This past Sunday, I attended Lifehouse Church. A verse came up that goes something like this — it’s Romans 13:10, by the way: “Love does no harm to its neighbor; therefore, love is the fulfilling of the law.” Pretty straightforward, right? I’ve heard this verse before. I love it, but this time, I read it differently. It says so much, but there are at least two ways in which it can be read.
In the past, I’ve always read it as a definition of how to love — do this, do that, blah, blah, blah, and you will have hard evidence of love inside you coming out — and it is perfectly okay for it to be read like that. It has every implication of that… but this is not the only way it can be read.
In the context of Romans 12-15, a much greater force is at work, which can be seen as a huge contrast with the vibe one gets from the beginning of the letter. At first, Paul the apostle begins to speak to the Romans about the judgment they passed on fellow believers who were giving in to sin. Then he talked to them about how the concept of grace and forgiveness works, along with the concept of God’s greater plan, for about 11 chapters in all.
By this time, he gotten to something that he always gets to: love. The kicker is, however, is that, unlike the beginning of the chapter, instead of addressing the letter of the law first, which is what the Romans were really pushing, he addresses the law by its relationship to love. Think about those words again: “… whoever loves others has fulfilled the law.” (Don’t mistuderstand me: doing things in the name of love does not necessarily make those things love.) In other words, he is saying that when you begin to love, you will begin to fulfill the law.
I think that’s one of the things that is power behind Christ’s forgiveness of the adulteress who was sentenced to death by stoning. He loved her, and even though He did not approve her of her adultery, He did not condemn her, but stood to defend her person, delivered a call-out to the blood-thirsty public, and simply told her to stop doing the things she was doing that caused her to come into condemnation, to stop condemning herself as we all do when we sin, when we reject His love. Never once did He say we couldn’t come to Him. Never once did He say we were not loved. Never once did He condemn us. He simply said, “Deny yourself, take up your cross, and follow me.” He really empowered us by telling us to “go and sin no more” because we do all have a choice to love or not to love.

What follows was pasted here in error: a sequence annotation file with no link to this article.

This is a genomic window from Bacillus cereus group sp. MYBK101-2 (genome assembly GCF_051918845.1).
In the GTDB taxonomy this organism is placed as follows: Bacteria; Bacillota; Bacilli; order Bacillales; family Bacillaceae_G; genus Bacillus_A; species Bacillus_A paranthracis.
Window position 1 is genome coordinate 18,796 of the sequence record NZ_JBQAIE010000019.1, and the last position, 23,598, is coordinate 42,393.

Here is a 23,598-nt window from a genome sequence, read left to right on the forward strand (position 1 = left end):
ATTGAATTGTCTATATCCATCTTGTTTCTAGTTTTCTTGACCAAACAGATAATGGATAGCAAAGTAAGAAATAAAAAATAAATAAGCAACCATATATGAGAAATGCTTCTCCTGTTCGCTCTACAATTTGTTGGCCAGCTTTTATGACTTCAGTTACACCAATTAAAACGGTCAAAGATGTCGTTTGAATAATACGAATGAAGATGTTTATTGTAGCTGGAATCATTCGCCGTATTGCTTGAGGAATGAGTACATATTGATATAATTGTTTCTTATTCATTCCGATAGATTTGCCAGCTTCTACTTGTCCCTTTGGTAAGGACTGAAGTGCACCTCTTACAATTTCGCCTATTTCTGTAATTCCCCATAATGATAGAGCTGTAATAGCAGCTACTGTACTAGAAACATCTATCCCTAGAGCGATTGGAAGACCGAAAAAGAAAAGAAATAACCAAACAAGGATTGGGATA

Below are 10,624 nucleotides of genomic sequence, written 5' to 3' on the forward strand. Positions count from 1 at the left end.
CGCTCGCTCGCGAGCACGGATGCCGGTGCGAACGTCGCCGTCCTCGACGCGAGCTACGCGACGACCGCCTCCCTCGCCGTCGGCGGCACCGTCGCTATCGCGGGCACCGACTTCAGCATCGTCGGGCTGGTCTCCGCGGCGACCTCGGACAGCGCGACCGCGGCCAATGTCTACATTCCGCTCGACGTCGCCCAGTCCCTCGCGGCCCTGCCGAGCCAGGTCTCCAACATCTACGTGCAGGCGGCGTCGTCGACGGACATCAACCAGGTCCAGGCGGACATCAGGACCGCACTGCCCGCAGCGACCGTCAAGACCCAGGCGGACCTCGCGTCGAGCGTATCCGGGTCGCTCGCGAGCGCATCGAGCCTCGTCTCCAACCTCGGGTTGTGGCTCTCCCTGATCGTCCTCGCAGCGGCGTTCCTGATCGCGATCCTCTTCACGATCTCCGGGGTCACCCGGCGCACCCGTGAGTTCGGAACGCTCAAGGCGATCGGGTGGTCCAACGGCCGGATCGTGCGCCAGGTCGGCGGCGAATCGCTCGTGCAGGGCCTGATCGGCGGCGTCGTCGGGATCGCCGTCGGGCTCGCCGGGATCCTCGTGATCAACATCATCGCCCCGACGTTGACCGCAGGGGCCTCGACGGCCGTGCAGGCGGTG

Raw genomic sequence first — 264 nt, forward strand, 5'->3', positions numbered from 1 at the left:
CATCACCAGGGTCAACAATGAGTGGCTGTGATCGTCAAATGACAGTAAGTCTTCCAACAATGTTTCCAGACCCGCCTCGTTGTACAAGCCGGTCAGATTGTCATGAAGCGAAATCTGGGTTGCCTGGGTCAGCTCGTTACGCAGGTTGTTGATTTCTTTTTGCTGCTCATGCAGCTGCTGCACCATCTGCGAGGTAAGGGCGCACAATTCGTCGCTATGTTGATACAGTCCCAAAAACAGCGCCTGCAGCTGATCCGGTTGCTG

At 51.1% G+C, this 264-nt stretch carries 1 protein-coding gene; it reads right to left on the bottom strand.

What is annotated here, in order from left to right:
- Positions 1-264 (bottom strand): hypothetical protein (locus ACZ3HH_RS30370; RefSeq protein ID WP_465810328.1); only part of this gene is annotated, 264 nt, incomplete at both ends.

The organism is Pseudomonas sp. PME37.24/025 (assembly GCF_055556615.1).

The issue with the adulteress’s accusers was that they believed in the law, but they lived without love, and that is what separated them from Christ, in addition to the fact that He was the only one there without sin, who was the only one capable of casting a stone yet chose against it because it is in His blood to love… and that is the other context in which you can read Romans 13:10 — not only do you prove your love through fulfilling the law, but the more you learn that you are loved, the more you learn to love, and the more you begin to live out that love and therefore fulfill the law. (It’s actually kind of interesting, if you think about it, that Christ is God (John 1), that He came “not to destroy… but to fulfill” the law (Matthew 5), that God is identified by the apostle John as love Himself (1 John), and that “love is the fulfillment of the law” (Romans 13:10), so by extension, Jesus not only fulfilled the law through His death and resurrection, but continues to fulfill it through us when we love.)
So the next time you find yourself in condemnation, the next time you find yourself messing up but not meaning to, just remember this if you remember nothing: Jesus loves you. He isn’t condemning you, so why should you? He never said we could ever do what He did, live a perfect life, or anything like that, but He did say that we can live a better life if we follow Him. We can’t save ourselves. It doesn’t ride on our shoulders. Saving us was His cross. Our cross is faith. Faith will teach us to love, and love fulfills the law. 🙂